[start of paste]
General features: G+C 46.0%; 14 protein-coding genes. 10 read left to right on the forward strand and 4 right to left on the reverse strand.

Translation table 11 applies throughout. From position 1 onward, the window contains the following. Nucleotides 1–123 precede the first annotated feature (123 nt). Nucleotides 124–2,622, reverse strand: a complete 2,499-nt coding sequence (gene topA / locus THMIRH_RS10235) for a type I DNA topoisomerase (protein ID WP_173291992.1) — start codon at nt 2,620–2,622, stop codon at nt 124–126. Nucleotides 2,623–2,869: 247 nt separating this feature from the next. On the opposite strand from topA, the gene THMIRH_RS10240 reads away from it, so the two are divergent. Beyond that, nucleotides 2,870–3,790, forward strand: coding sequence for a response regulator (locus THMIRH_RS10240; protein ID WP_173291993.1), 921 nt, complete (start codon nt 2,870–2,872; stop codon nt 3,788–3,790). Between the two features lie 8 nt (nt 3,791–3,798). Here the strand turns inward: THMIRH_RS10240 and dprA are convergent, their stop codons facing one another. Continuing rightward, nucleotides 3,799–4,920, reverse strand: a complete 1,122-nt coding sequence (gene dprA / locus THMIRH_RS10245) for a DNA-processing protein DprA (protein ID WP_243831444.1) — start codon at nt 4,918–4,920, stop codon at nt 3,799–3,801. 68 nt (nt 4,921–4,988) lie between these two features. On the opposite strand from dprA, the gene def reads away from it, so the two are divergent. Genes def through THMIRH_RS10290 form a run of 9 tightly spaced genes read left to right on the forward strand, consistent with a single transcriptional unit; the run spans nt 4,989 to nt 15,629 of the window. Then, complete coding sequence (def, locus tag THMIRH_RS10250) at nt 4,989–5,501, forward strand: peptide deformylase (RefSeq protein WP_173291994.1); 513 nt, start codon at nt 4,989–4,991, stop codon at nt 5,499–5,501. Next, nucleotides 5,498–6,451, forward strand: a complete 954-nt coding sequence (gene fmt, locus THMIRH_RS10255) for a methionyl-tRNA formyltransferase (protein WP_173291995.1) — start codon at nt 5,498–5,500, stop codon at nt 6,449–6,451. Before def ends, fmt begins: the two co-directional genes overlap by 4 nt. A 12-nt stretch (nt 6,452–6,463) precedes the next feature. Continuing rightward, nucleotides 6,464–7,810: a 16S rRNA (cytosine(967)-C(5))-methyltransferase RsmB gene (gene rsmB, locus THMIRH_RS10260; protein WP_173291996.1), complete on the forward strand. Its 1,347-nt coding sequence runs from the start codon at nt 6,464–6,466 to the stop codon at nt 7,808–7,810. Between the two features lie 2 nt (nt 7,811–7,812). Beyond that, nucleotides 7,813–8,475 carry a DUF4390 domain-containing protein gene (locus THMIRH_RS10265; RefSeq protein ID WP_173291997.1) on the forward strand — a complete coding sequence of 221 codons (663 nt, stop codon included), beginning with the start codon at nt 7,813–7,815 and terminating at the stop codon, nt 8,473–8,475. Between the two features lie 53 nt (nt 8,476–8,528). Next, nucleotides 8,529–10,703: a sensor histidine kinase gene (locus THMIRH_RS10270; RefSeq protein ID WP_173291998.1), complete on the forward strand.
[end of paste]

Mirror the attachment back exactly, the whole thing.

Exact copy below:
General features: G+C 46.0%; 14 protein-coding genes. 10 read left to right on the forward strand and 4 right to left on the reverse strand.

Translation table 11 applies throughout. From position 1 onward, the window contains the following. Nucleotides 1–123 precede the first annotated feature (123 nt). Nucleotides 124–2,622, reverse strand: a complete 2,499-nt coding sequence (gene topA / locus THMIRH_RS10235) for a type I DNA topoisomerase (protein ID WP_173291992.1) — start codon at nt 2,620–2,622, stop codon at nt 124–126. Nucleotides 2,623–2,869: 247 nt separating this feature from the next. On the opposite strand from topA, the gene THMIRH_RS10240 reads away from it, so the two are divergent. Beyond that, nucleotides 2,870–3,790, forward strand: coding sequence for a response regulator (locus THMIRH_RS10240; protein ID WP_173291993.1), 921 nt, complete (start codon nt 2,870–2,872; stop codon nt 3,788–3,790). Between the two features lie 8 nt (nt 3,791–3,798). Here the strand turns inward: THMIRH_RS10240 and dprA are convergent, their stop codons facing one another. Continuing rightward, nucleotides 3,799–4,920, reverse strand: a complete 1,122-nt coding sequence (gene dprA / locus THMIRH_RS10245) for a DNA-processing protein DprA (protein ID WP_243831444.1) — start codon at nt 4,918–4,920, stop codon at nt 3,799–3,801. 68 nt (nt 4,921–4,988) lie between these two features. On the opposite strand from dprA, the gene def reads away from it, so the two are divergent. Genes def through THMIRH_RS10290 form a run of 9 tightly spaced genes read left to right on the forward strand, consistent with a single transcriptional unit; the run spans nt 4,989 to nt 15,629 of the window. Then, complete coding sequence (def, locus tag THMIRH_RS10250) at nt 4,989–5,501, forward strand: peptide deformylase (RefSeq protein WP_173291994.1); 513 nt, start codon at nt 4,989–4,991, stop codon at nt 5,499–5,501. Next, nucleotides 5,498–6,451, forward strand: a complete 954-nt coding sequence (gene fmt, locus THMIRH_RS10255) for a methionyl-tRNA formyltransferase (protein WP_173291995.1) — start codon at nt 5,498–5,500, stop codon at nt 6,449–6,451. Before def ends, fmt begins: the two co-directional genes overlap by 4 nt. A 12-nt stretch (nt 6,452–6,463) precedes the next feature. Continuing rightward, nucleotides 6,464–7,810: a 16S rRNA (cytosine(967)-C(5))-methyltransferase RsmB gene (gene rsmB, locus THMIRH_RS10260; protein WP_173291996.1), complete on the forward strand. Its 1,347-nt coding sequence runs from the start codon at nt 6,464–6,466 to the stop codon at nt 7,808–7,810. Between the two features lie 2 nt (nt 7,811–7,812). Beyond that, nucleotides 7,813–8,475 carry a DUF4390 domain-containing protein gene (locus THMIRH_RS10265; RefSeq protein ID WP_173291997.1) on the forward strand — a complete coding sequence of 221 codons (663 nt, stop codon included), beginning with the start codon at nt 7,813–7,815 and terminating at the stop codon, nt 8,473–8,475. Between the two features lie 53 nt (nt 8,476–8,528). Next, nucleotides 8,529–10,703: a sensor histidine kinase gene (locus THMIRH_RS10270; RefSeq protein ID WP_173291998.1), complete on the forward strand.